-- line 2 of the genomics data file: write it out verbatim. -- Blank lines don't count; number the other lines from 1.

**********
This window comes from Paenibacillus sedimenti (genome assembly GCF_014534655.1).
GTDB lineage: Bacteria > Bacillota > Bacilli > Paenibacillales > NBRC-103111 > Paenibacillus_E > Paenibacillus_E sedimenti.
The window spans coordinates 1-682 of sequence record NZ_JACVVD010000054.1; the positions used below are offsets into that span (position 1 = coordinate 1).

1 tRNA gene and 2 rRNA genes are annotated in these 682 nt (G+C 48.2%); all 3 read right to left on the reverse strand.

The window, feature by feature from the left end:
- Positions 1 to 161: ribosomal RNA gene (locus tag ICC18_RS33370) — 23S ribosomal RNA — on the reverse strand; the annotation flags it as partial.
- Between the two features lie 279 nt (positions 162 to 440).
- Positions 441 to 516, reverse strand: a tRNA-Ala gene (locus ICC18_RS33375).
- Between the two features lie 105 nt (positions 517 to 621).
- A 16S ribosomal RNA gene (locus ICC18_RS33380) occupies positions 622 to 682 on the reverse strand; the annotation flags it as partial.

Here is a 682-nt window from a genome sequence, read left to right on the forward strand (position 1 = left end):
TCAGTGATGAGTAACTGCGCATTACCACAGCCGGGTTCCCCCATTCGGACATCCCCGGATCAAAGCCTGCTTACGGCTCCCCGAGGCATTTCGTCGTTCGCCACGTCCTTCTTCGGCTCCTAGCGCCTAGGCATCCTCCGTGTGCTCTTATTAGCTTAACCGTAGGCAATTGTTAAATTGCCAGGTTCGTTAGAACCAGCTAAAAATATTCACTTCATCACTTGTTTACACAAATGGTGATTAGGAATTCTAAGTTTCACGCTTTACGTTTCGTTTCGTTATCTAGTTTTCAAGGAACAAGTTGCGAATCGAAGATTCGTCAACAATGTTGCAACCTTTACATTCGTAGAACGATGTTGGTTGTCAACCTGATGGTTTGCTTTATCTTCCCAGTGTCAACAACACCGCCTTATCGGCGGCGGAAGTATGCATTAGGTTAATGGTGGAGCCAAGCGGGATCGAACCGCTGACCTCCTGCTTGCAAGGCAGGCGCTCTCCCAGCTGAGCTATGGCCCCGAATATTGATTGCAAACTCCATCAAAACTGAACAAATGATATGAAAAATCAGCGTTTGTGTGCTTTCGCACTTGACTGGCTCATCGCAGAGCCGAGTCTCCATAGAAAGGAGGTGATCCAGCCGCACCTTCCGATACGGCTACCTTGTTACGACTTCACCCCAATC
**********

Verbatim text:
GTDB lineage: Bacteria > Bacillota > Bacilli > Paenibacillales > NBRC-103111 > Paenibacillus_E > Paenibacillus_E sedimenti.